Friday, April 16, 2021

How Much Muscle Can I Build, Really? (Part 1) :

Have you ever wondered why some people seem to pack on the muscle in a short period of time, while others might be overjoyed when you put on 5-6 lbs of lean body mass in a year?

It's about how much muscle can you build and the answer isn't just so straight forward or simple.

Consider the following: The average man has between 30% to as much as 60% of his lean body mass as actual muscle. The average women has between 25% to 50% of her lean body mass as actual muscle.

Muscular growth is rarely a liner process and tends to come in a series of cycles.

"You cannot calculate your actual muscle gain, short of having a biopsy." - Jeremy Likeness, Certified Personal Trainer and Body Transformation Expert

That means that no matter what you eat, how hard you train or what supplements you take, muscle growth will never come at a predicable steady rate. This makes those 10-12 pounds of muscle a year for a natural bodybuilder a myth along with any other hard numbers telling you how much actual muscle to expect or any references to the actual rate of growth.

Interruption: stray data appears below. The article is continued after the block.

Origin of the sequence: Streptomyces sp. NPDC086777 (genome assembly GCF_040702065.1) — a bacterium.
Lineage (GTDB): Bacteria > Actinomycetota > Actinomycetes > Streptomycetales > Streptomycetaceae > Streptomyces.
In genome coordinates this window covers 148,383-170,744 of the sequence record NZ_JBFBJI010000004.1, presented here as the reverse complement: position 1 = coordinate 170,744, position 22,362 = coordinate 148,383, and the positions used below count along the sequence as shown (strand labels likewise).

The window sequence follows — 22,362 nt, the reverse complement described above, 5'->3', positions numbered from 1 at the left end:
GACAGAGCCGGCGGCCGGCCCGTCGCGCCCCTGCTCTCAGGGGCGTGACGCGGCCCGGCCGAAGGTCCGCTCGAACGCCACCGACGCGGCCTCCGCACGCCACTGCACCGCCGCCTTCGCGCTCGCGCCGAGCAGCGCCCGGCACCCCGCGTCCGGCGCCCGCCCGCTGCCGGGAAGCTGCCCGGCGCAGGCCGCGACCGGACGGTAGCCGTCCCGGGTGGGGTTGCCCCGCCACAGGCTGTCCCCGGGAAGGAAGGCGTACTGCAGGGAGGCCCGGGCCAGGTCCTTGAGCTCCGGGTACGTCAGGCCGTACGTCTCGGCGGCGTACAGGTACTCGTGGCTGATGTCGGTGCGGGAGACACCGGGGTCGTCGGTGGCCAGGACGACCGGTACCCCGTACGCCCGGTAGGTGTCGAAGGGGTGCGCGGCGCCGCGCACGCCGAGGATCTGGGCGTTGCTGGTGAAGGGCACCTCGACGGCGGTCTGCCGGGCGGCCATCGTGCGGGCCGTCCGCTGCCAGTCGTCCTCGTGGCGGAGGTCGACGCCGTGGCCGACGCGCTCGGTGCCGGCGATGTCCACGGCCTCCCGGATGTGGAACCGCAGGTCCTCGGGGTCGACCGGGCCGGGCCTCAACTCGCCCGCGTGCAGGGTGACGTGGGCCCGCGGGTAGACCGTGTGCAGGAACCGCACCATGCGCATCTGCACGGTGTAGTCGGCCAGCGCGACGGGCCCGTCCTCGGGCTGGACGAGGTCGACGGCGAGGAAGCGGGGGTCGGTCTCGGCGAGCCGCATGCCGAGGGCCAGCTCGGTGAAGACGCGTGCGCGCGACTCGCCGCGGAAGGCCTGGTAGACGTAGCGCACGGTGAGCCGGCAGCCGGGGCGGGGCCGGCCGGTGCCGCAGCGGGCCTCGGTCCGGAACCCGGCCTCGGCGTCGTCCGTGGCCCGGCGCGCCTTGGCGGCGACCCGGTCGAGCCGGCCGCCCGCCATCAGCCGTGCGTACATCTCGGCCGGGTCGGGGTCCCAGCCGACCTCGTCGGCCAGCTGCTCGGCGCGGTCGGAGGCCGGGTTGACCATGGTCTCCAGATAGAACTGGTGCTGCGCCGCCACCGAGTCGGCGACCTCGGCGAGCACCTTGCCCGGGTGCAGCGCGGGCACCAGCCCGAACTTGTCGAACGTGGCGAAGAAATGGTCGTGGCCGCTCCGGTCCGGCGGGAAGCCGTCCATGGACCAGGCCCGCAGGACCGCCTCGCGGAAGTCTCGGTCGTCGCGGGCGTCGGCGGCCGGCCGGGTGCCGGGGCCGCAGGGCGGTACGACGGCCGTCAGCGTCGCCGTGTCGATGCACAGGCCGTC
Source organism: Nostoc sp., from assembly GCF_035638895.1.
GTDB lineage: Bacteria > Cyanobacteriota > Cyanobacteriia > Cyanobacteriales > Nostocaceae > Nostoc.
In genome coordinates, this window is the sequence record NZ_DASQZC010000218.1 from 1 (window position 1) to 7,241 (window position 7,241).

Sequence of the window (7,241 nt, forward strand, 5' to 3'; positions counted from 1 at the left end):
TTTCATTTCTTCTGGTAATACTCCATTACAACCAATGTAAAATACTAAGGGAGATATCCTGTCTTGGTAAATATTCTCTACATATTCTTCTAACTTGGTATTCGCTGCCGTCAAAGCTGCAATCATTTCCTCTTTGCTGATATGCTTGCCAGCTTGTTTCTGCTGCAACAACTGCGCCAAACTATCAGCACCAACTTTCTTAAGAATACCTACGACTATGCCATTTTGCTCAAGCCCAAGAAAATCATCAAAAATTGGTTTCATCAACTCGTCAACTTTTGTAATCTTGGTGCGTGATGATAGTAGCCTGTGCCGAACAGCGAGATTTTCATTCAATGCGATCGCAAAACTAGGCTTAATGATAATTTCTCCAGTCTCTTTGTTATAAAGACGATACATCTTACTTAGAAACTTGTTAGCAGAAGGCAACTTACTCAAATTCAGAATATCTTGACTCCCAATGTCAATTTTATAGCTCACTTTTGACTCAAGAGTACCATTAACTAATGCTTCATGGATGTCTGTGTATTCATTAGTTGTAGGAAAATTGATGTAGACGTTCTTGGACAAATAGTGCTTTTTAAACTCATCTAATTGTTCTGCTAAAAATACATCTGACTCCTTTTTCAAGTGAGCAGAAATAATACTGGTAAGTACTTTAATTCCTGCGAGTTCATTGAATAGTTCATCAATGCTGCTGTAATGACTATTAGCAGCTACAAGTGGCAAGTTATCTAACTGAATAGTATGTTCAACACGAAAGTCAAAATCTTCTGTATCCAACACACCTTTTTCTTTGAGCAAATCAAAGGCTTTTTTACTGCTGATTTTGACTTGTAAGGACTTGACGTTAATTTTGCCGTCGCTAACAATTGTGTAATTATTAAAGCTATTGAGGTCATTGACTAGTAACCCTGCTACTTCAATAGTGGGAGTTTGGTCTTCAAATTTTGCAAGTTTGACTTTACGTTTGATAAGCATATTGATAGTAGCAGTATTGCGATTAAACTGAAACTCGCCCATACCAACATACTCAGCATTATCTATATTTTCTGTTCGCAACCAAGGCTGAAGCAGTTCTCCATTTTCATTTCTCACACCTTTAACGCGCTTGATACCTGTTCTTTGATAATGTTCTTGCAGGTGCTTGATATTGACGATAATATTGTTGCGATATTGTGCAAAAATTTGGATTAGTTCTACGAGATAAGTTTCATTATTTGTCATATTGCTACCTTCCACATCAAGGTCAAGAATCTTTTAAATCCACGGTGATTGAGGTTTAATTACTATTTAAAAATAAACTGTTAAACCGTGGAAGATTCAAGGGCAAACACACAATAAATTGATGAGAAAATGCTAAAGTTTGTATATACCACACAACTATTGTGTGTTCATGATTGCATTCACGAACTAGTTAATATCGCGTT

Here's just a short list of the things that can influence your muscle growth:

    holidays
    injuries
    illness
    nutrition
    training
    sleep
    medications
    complications called "life"
    and more...

By the way...

Some people are genetically predisposed at packing on lean body mass and can just look at a weight and gain muscle (you know those people right?). Others have to work like the dickens to just gain an ounce of muscle and their rate of growth is slower.

Researchers from the Netherlands, Van Etten, L.M., Verstappen, F.T., & Westerterp, K.R. studied the effect of body build on weight-training-induced adaptations in body composition and muscular strength. Medicine and Science in Sports and Exercise, 26, 515-521. In the study they found that men with a "solid" build gained more muscle than men with a "slender" build following a 12-week weight-training program .

Although fat-free mass increased in both groups, the slender guys gained only 0.7 pounds (0.3 kilograms) versus 3.5 pounds (1.6 kilograms) in the solid group. My point is...

The nearer you get to your muscular genetic potential, the slower the gains will be. This is known by exercise professionals as the ceiling of adaptation. The longer you've been training, the slower your gains will be. Somebody like me who's been training for 17 years will gain less muscle mass than a new trainer who's just started out in the first 6 weeks.

๐Ÿ‘‰ How Much Muscle Can I Build, Really? (Part 2)

How Much Muscle Can I Build, Really? (Part 1) How Much Muscle Can I Build, Really? (Part 1) How Much Muscle Can I Build, Really? (Part 1) How Much Muscle Can I Build, Really? (Part 1) How Much Muscle Can I Build, Really? (Part 1)


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